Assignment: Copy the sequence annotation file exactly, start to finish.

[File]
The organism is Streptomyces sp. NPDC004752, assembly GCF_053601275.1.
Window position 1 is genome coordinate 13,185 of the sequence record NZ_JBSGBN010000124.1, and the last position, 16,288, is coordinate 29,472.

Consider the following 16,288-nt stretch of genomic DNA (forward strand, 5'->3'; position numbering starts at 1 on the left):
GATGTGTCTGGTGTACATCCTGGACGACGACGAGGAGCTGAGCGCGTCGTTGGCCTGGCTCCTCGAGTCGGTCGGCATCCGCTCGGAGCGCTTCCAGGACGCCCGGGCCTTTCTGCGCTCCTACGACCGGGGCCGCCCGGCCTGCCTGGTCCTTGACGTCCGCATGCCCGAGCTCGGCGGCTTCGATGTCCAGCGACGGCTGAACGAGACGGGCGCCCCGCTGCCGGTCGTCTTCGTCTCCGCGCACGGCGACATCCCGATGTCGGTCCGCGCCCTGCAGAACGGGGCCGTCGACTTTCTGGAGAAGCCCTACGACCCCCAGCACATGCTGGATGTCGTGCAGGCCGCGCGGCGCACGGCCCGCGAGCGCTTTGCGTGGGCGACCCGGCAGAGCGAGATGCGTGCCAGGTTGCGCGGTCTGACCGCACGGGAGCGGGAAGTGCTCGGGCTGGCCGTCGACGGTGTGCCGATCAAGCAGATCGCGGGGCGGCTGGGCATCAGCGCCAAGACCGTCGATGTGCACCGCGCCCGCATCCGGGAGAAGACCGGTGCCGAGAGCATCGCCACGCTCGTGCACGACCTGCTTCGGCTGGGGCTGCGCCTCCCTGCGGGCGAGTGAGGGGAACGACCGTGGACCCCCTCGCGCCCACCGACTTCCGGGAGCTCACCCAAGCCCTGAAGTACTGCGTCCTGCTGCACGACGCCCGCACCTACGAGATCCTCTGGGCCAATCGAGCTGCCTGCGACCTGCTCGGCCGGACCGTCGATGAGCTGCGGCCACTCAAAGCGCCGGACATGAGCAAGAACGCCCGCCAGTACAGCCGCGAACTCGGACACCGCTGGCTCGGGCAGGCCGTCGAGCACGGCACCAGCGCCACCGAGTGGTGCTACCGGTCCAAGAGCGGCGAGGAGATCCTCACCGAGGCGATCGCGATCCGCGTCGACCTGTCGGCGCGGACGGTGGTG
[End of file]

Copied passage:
The organism is Streptomyces sp. NPDC004752, assembly GCF_053601275.1.
Window position 1 is genome coordinate 13,185 of the sequence record NZ_JBSGBN010000124.1, and the last position, 16,288, is coordinate 29,472.

Consider the following 16,288-nt stretch of genomic DNA (forward strand, 5'->3'; position numbering starts at 1 on the left):
GATGTGTCTGGTGTACATCCTGGACGACGACGAGGAGCTGAGCGCGTCGTTGGCCTGGCTCCTCGAGTCGGTCGGCATCCGCTCGGAGCGCTTCCAGGACGCCCGGGCCTTTCTGCGCTCCTACGACCGGGGCCGCCCGGCCTGCCTGGTCCTTGACGTCCGCATGCCCGAGCTCGGCGGCTTCGATGTCCAGCGACGGCTGAACGAGACGGGCGCCCCGCTGCCGGTCGTCTTCGTCTCCGCGCACGGCGACATCCCGATGTCGGTCCGCGCCCTGCAGAACGGGGCCGTCGACTTTCTGGAGAAGCCCTACGACCCCCAGCACATGCTGGATGTCGTGCAGGCCGCGCGGCGCACGGCCCGCGAGCGCTTTGCGTGGGCGACCCGGCAGAGCGAGATGCGTGCCAGGTTGCGCGGTCTGACCGCACGGGAGCGGGAAGTGCTCGGGCTGGCCGTCGACGGTGTGCCGATCAAGCAGATCGCGGGGCGGCTGGGCATCAGCGCCAAGACCGTCGATGTGCACCGCGCCCGCATCCGGGAGAAGACCGGTGCCGAGAGCATCGCCACGCTCGTGCACGACCTGCTTCGGCTGGGGCTGCGCCTCCCTGCGGGCGAGTGAGGGGAACGACCGTGGACCCCCTCGCGCCCACCGACTTCCGGGAGCTCACCCAAGCCCTGAAGTACTGCGTCCTGCTGCACGACGCCCGCACCTACGAGATCCTCTGGGCCAATCGAGCTGCCTGCGACCTGCTCGGCCGGACCGTCGATGAGCTGCGGCCACTCAAAGCGCCGGACATGAGCAAGAACGCCCGCCAGTACAGCCGCGAACTCGGACACCGCTGGCTCGGGCAGGCCGTCGAGCACGGCACCAGCGCCACCGAGTGGTGCTACCGGTCCAAGAGCGGCGAGGAGATCCTCACCGAGGCGATCGCGATCCGCGTCGACCTGTCGGCGCGGACGGTGGTG